One of the interesting consequences of this format was that the story of Amir Hamza truly became a story for everyone, regardless of their origin or station in life. “If you read any books on literary theory or the world classics you’ll find mention of Alif Laila and of theShahnama,” Farooqi points out, “but these were very different books.” The Shahnamawas a commissioned history for the king’s personal library; accordingly, it was decorous towards the emperor and made him look good in all his adventures. Alif Laila (better known as A Thousand and One Nights) was meant for the masses: a collection of folk tales that had been told in India, Iran, the Middle East and Central Asia, and did not paint a rosy picture of the decadent princes and kings of these dominions. Amir Hamza, on the other hand, contained both worlds: that of the people and that of the nobility. The dastan-go would visit each assembly – people and nobility – and would accordingly adopt the medium of his audience.  The narrator’s style would thus change from rowdy and evocative for an audience of commoners to circumspect in the company of men of nobility. This fluid style eventually became a unique feature of the written dastan, combining both “body and elegance”, in Farooqi’s words.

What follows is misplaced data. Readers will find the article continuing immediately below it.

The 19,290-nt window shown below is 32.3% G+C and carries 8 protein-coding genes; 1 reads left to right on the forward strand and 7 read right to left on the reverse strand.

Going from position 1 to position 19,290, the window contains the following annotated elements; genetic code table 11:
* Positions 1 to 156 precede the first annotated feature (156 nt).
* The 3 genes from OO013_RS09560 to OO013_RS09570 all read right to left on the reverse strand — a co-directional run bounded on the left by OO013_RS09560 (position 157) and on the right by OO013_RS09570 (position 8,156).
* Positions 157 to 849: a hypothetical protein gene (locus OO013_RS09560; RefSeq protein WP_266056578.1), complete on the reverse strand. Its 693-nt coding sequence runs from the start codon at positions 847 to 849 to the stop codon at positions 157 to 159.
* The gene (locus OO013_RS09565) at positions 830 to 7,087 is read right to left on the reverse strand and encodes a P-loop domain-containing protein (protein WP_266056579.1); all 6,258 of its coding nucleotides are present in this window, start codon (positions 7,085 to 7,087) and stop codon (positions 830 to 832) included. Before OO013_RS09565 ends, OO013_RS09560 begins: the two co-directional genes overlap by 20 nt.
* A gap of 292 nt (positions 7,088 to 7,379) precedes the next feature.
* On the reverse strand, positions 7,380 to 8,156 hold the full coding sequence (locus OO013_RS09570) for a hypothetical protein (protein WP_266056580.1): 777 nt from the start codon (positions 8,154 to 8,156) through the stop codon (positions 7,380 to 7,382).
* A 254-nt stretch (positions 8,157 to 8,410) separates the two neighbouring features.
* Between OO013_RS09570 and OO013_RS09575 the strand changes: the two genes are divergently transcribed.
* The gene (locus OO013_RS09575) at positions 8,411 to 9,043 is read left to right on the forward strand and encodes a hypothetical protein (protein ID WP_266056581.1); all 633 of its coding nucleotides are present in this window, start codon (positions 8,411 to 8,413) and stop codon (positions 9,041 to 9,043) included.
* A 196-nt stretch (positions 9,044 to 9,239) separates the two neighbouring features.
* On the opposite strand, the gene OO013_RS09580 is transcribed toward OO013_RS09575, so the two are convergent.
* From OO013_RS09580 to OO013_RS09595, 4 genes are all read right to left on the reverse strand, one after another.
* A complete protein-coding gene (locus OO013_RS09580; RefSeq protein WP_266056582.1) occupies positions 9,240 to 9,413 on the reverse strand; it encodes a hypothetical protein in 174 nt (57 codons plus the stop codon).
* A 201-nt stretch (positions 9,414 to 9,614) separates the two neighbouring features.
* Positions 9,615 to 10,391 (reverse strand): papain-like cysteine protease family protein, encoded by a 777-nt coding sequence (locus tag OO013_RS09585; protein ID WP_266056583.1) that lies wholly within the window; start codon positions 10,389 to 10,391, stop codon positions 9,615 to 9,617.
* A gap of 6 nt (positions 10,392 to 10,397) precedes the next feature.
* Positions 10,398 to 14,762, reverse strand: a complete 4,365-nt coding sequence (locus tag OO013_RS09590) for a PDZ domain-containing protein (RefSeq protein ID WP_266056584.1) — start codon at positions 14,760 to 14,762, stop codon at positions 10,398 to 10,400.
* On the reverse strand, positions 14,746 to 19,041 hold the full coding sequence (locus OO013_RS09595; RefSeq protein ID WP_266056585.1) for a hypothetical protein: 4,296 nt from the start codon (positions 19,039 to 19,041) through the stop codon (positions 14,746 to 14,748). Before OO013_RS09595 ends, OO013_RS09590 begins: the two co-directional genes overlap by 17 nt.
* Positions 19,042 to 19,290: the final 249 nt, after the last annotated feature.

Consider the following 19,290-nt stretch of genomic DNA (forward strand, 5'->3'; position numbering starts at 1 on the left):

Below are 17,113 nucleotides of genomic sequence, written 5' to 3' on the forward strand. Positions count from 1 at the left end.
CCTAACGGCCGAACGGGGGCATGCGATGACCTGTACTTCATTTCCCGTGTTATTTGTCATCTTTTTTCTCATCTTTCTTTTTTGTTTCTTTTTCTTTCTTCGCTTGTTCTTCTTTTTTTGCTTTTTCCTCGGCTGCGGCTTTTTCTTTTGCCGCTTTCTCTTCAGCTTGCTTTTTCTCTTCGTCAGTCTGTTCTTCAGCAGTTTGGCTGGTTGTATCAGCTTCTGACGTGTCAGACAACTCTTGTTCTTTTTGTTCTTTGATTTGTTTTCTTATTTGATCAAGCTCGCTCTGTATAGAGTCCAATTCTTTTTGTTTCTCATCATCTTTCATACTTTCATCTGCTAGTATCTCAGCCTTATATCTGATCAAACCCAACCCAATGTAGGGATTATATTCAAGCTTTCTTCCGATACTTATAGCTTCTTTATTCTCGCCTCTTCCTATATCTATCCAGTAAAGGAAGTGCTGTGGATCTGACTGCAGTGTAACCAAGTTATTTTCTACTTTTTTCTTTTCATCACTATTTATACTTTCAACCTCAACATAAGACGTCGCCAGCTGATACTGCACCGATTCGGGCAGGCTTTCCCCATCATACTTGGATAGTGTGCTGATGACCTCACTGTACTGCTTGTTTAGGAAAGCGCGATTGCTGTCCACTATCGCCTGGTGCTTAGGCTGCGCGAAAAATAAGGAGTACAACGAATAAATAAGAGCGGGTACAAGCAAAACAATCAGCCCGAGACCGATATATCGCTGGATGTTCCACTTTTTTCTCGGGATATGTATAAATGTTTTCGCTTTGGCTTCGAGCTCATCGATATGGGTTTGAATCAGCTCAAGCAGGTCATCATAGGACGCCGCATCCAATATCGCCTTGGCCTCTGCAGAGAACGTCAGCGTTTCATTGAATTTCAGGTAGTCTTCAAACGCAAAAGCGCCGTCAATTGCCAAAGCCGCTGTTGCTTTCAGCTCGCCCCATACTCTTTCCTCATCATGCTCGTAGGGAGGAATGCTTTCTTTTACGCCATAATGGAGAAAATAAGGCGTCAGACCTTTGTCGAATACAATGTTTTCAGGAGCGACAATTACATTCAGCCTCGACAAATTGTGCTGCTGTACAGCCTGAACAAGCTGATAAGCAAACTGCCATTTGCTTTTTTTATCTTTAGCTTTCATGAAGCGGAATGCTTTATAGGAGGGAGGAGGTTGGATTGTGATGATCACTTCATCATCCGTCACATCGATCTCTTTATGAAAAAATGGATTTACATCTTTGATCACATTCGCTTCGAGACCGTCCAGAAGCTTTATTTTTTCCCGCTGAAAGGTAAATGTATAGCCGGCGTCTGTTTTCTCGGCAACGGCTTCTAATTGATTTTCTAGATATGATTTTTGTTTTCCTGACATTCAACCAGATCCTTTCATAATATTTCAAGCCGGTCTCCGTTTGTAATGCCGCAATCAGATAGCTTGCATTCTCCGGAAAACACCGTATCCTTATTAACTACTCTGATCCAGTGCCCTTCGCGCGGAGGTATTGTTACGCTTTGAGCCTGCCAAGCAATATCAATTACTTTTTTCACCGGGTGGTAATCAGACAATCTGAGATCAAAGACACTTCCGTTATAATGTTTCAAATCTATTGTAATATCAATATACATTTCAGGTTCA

A particular mix of social sensibilities, fascination with the written word and love for fantasy attracted the translator to this work, and to understand these, one would have to go back further into his past. The young Musharraf Ali Farooqi was an insatiable reader. A culture of reading was nourished and supported in his household. One of his uncles would bring storybooks as gifts for him and his siblings when he visited, and their father would take them by way of excursion to the only bookshop in Hyderabad, called Adbiyat.

He and his younger brother (pictured to the left with their cat, Mano) inherited the back issues of the children’s magazines that his two elder sisters subscribed to:Taleem o Tarbiat,NonihalBachon ki Dunia. This was when the seeds of his interest in fantasy literature were laid. The juvenile versions of Urdu classics that he read introduced him to many of the whimsical characters and stories that he would be inspired by later in life, when he started writing children’s books. He loved Chalaak Khargosh Ke Karnamay(in part inspired by Brere Rabbit) and would religiously read Tarzan’s adventures, published daily in the newspaper Jang.
“You can say that these were not realistic tales as compared to stories nowadays, which have all kinds of themes from cancer to divorce, but the latter is not my idea of children’s stories,” he says. “Literature has a very central function: to tell a good story. It does not have to have a message or a moral every time.”

As soon as he was old enough, Farooqi started spending all his pocket money on Ishtiaq Ahmed’s novels, then Jasoosi Digest and the Imran Series. “I would literally bring fifteen or twenty Jasoosi Digests or Suspense Digests, pile them up on my bedside and finish them within a month,” he remembers, his eyes suddenly lighting up. “Then I would sell them back and buy new ones with some more money. I’ve read at least a thousand digests, if not more.”